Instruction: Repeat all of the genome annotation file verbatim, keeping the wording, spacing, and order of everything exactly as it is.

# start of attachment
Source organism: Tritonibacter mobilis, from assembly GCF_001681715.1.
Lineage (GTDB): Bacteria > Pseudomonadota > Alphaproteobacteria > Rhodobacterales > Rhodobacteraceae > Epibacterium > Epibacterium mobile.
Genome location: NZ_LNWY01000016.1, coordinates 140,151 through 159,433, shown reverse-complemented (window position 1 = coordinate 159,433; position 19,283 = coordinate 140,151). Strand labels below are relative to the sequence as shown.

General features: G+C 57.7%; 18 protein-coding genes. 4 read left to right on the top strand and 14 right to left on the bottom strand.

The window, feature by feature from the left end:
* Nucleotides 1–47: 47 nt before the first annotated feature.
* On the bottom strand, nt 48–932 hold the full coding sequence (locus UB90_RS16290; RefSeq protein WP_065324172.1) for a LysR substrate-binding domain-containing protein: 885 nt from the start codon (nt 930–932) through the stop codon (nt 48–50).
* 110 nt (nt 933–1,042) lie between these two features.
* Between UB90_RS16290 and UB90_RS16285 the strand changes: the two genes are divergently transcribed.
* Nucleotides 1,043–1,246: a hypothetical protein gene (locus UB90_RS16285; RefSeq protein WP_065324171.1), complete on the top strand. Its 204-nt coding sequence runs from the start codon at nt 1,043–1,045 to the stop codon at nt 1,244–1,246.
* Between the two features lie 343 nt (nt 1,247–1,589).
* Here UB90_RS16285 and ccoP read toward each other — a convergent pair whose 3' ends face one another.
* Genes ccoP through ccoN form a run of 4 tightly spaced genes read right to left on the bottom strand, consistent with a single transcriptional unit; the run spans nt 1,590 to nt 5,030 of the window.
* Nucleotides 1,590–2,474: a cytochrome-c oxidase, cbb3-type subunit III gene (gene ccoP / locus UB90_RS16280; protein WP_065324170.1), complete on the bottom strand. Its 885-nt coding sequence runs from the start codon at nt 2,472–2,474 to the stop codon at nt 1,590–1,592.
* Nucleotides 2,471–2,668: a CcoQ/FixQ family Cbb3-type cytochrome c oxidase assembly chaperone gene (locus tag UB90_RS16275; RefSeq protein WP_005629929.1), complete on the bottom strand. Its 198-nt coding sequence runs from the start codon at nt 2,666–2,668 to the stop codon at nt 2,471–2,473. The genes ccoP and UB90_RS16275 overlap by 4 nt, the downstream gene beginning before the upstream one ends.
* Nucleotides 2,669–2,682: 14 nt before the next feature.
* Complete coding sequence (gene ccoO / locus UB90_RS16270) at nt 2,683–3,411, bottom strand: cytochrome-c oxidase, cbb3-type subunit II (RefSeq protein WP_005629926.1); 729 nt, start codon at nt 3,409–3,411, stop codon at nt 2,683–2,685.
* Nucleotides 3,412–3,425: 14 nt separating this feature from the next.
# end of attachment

Source organism: Tritonibacter mobilis, from assembly GCF_001681715.1.
Lineage (GTDB): Bacteria > Pseudomonadota > Alphaproteobacteria > Rhodobacterales > Rhodobacteraceae > Epibacterium > Epibacterium mobile.
Genome location: NZ_LNWY01000016.1, coordinates 140,151 through 159,433, shown reverse-complemented (window position 1 = coordinate 159,433; position 19,283 = coordinate 140,151). Strand labels below are relative to the sequence as shown.

General features: G+C 57.7%; 18 protein-coding genes. 4 read left to right on the top strand and 14 right to left on the bottom strand.

The window, feature by feature from the left end:
* Nucleotides 1–47: 47 nt before the first annotated feature.
* On the bottom strand, nt 48–932 hold the full coding sequence (locus UB90_RS16290; RefSeq protein WP_065324172.1) for a LysR substrate-binding domain-containing protein: 885 nt from the start codon (nt 930–932) through the stop codon (nt 48–50).
* 110 nt (nt 933–1,042) lie between these two features.
* Between UB90_RS16290 and UB90_RS16285 the strand changes: the two genes are divergently transcribed.
* Nucleotides 1,043–1,246: a hypothetical protein gene (locus UB90_RS16285; RefSeq protein WP_065324171.1), complete on the top strand. Its 204-nt coding sequence runs from the start codon at nt 1,043–1,045 to the stop codon at nt 1,244–1,246.
* Between the two features lie 343 nt (nt 1,247–1,589).
* Here UB90_RS16285 and ccoP read toward each other — a convergent pair whose 3' ends face one another.
* Genes ccoP through ccoN form a run of 4 tightly spaced genes read right to left on the bottom strand, consistent with a single transcriptional unit; the run spans nt 1,590 to nt 5,030 of the window.
* Nucleotides 1,590–2,474: a cytochrome-c oxidase, cbb3-type subunit III gene (gene ccoP / locus UB90_RS16280; protein WP_065324170.1), complete on the bottom strand. Its 885-nt coding sequence runs from the start codon at nt 2,472–2,474 to the stop codon at nt 1,590–1,592.
* Nucleotides 2,471–2,668: a CcoQ/FixQ family Cbb3-type cytochrome c oxidase assembly chaperone gene (locus tag UB90_RS16275; RefSeq protein WP_005629929.1), complete on the bottom strand. Its 198-nt coding sequence runs from the start codon at nt 2,666–2,668 to the stop codon at nt 2,471–2,473. The genes ccoP and UB90_RS16275 overlap by 4 nt, the downstream gene beginning before the upstream one ends.
* Nucleotides 2,669–2,682: 14 nt before the next feature.
* Complete coding sequence (gene ccoO / locus UB90_RS16270) at nt 2,683–3,411, bottom strand: cytochrome-c oxidase, cbb3-type subunit II (RefSeq protein WP_005629926.1); 729 nt, start codon at nt 3,409–3,411, stop codon at nt 2,683–2,685.
* Nucleotides 3,412–3,425: 14 nt separating this feature from the next.